Portland’s superintendent has cut another $800,000 from his proposed school budget by trimming sports and supply budgets, eliminating plans for new programs to help raise math scores and assimilate new Mainers, and finding a handful of teaching and ed tech positions to cut.

The cuts leave a $104.8 million budget for the year starting July 1, with a 2.5 percent tax increase, the rate requested by the City Council’s finance committee.

“We’ve come up with some reasonably targeted and non-impactful reductions that we hope allow us to continue to provide quality services to our kids in spite of these reductions,” Superintendent Xavier Botana told the school board’s finance committee Thursday, when he outlined the cuts.

This is the second round of cuts for Botana since he presented his initial $107 million budget, which would have increased the education portion of property taxes by 6.5 percent. A revised budget last week shaved off about $1 million and lowered the tax increase to 4.74 percent.

Botana’s final budget calls for 1.2 percent more spending than the current $103.6 million budget.

The school board’s finance committee endorsed the budget 2-1 Thursday, with member Laurie Davis dissenting. She said she would have found cuts in other areas, such as increasing class sizes.


Several factors squeezed the budget. Expenditures are up 4.5 percent from the current budget, 80 percent of that due to a $3.8 million increase in salary and benefits required by contract. At the same time, Portland’s state allocation is down $2 million from this year, to $13.5 million, under Gov. Paul LePage’s proposed budget, which is still being debated by the legislature.

Botana’s final budget presumes that the district will get an additional $1 million in state funds. It now goes to the full school board for a public hearing and first read on Tuesday. It will also be discussed next week at a joint meeting of the City Council and school board finance committees.

Botana and the committee members said they regretted removing funding for new programs that were part of the school board’s long-term plan to improve the district.

“I obviously am extremely sad about the comprehensive plan implementation (cuts),” Botana said, referring to $410,000 saved by eliminating the initiatives. “That is, without a doubt, the work the board is committed to and I’m interested in doing.”

Those funds would have paid for:

– Two new positions, one for a math director and another for a social-emotional learning director.


– A “New Arrivals Center” program to help middle school and high school students who are new to Maine adjust to school.

-A literacy program tailored to help elementary school students who speak a language other than English at home.

– A college prep program for new Mainers called, Make it Happen.

– Additional counseling resources.

– A part-time instructor to expand Spanish language instruction in elementary schools to 90 minutes a week.

The budget presented Thursday also saves $382,000 in personnel costs: $102,000 by changing technology personnel at the middle schools; $150,000 by reducing 2½ elementary teachers; $65,000 by reducing a half-time teaching position and one ed tech position from Portland High School; and $65,000 by cutting the equivalent of two ed techs across the elementary and middle schools.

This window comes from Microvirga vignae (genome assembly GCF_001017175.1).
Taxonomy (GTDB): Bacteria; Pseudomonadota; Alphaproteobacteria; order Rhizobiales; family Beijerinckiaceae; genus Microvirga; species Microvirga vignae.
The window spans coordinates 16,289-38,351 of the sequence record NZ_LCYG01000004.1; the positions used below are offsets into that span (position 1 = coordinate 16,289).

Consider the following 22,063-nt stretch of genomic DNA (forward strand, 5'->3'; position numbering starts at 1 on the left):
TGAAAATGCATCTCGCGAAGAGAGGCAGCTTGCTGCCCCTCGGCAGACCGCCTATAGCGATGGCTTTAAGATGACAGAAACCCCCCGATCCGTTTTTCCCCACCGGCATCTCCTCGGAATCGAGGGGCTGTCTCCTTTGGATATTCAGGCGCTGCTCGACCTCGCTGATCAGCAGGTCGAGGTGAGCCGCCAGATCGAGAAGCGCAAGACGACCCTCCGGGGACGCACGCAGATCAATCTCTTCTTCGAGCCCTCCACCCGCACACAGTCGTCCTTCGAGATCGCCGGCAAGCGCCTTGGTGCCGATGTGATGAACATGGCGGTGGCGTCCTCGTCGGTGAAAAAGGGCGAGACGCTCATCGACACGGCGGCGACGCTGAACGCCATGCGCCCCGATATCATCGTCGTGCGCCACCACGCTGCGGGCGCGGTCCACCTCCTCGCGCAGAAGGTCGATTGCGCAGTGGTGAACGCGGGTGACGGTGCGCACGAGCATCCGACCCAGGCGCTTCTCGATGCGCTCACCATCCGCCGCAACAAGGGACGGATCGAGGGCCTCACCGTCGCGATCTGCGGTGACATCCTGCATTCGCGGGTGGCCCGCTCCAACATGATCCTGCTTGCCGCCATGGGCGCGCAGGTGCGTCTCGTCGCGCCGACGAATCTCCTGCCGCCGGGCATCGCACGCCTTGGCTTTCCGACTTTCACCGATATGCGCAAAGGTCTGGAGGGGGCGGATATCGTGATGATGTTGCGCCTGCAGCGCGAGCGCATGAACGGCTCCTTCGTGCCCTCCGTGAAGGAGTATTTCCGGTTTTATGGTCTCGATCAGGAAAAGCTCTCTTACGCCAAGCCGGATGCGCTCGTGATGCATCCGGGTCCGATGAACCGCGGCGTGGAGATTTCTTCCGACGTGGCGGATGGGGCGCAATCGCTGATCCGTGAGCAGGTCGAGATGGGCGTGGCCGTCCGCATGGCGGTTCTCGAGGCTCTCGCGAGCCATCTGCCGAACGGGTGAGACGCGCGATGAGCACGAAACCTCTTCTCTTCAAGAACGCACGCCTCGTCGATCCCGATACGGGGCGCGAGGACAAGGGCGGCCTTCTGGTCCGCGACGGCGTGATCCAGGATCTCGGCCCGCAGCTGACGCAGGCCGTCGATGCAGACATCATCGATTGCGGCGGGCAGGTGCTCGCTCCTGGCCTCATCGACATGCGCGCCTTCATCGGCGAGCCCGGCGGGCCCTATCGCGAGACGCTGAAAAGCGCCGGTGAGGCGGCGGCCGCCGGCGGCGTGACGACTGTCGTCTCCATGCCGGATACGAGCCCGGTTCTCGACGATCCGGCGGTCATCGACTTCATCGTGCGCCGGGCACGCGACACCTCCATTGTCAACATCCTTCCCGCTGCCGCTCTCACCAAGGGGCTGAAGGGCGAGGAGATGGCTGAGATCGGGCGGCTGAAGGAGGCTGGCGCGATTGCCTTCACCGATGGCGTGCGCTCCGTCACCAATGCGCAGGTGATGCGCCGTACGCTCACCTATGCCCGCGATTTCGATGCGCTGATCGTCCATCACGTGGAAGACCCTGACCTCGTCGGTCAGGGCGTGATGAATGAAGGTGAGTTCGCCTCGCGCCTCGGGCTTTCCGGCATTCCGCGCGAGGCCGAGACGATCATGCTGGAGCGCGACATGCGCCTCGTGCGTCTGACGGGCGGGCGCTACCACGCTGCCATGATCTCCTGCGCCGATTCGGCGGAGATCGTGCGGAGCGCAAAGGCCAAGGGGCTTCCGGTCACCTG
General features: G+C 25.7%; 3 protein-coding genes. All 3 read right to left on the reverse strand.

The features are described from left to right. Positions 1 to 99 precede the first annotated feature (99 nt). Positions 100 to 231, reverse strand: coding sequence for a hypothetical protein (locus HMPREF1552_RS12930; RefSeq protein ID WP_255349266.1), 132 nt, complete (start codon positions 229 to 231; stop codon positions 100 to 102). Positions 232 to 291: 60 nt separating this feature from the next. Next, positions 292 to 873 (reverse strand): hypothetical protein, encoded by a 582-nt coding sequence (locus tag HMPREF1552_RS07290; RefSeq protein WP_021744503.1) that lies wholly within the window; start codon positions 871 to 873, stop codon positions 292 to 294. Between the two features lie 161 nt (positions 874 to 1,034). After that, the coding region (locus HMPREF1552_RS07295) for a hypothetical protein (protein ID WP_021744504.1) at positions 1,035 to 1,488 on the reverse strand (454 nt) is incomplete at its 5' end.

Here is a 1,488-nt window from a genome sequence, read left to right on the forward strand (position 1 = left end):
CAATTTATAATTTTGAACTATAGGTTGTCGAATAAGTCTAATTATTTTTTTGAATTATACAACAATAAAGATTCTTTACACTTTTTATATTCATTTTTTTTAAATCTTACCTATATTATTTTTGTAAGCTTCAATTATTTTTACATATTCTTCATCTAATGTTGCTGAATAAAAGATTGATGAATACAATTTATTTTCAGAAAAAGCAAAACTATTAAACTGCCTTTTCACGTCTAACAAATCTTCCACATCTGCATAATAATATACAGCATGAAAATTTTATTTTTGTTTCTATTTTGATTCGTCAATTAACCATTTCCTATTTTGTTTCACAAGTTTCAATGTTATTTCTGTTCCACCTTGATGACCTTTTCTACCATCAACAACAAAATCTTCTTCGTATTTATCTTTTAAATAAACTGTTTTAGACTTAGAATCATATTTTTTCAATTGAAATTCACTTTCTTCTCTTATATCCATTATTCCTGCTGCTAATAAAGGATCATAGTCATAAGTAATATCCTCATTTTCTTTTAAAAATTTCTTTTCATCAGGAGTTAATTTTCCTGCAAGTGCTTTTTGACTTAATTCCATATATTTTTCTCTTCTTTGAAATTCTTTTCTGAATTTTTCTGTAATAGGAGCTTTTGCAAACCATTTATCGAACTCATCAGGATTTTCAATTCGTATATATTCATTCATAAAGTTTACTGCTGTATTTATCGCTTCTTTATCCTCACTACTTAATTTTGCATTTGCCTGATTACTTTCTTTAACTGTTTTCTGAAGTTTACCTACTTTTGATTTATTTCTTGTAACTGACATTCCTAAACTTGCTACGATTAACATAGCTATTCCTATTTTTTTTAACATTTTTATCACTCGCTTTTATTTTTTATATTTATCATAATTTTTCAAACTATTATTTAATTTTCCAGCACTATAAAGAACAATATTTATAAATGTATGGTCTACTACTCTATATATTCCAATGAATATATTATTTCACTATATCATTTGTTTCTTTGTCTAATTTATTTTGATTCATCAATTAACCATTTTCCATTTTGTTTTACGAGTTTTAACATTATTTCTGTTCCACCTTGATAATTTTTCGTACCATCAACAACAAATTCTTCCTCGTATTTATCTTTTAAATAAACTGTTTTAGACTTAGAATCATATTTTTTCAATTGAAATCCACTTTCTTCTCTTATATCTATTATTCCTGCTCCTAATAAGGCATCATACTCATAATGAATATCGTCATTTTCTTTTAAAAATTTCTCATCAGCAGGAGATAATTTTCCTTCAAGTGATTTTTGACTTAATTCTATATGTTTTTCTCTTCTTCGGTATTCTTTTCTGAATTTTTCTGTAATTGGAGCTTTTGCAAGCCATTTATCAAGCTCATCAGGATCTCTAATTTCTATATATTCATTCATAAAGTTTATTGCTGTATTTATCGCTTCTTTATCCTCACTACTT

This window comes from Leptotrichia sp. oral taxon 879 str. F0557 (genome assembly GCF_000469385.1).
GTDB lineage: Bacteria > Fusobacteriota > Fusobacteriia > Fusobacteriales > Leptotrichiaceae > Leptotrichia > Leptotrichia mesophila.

It also reduces the athletics budget by $42,000 by eliminating some assistant coaches and reducing co-curricular sports and supply budgets. Another $95,000 was trimmed when all of the school principals agreed to a 10 percent reduction each for supplies such as paper, toner and books, and field trips.

“This is not the budget that I would like to be supporting tonight, but I’m doing so in the spirit of the work that you’ve done,” board member Jenna Vendil said. She said she hopes there will be additional state funding so some of the eliminated programs can be restored.

“The budget before us is very much a status quo budget,” Vendil said. “The comprehensive plan investment that has been eliminated. This is the work that we set out to do … There isn’t a huge cost for the strategies.”

Chairwoman Stephanie Hatzenbuehler said she agreed with Vendil.

“I am not at all happy to put this budget forward, but I’ll do it with confidence because it’s the combined work of our situation at hand,” Hatzenbuehler said. “I do believe in the coming years, Superintendent Botana will be able to build on this.”

The president of the Portland teachers union said she hopes that any additional funds will restore classroom teaching positions.


“These are difficult budget times so cuts need to be made,” said Sue Olafson. “The cuts being proposed … most likely will be absorbed by retirements and resignations.”

Resident Steven Scharf said he was glad to see the reductions, but thought there was the opportunity to make more cuts. He questioned plans to have 2½ employees staffing the Cliff Island Elementary School, which has three students; the high costs for students with special needs at Bayside Learning; and whether athletics could be cut further.

He also said he doesn’t think the district should count on additional state funds.

“I don’t like your gambling on what the state will do,” he said. “I don’t think the entire LePage budget is going to come through, but we don’t know what parts of it will pass muster and what parts won’t. I think it’s dangerous to gamble.”

Noel K. Gallagher can be reached at 791-6387 or at:


Twitter: noelinmaine

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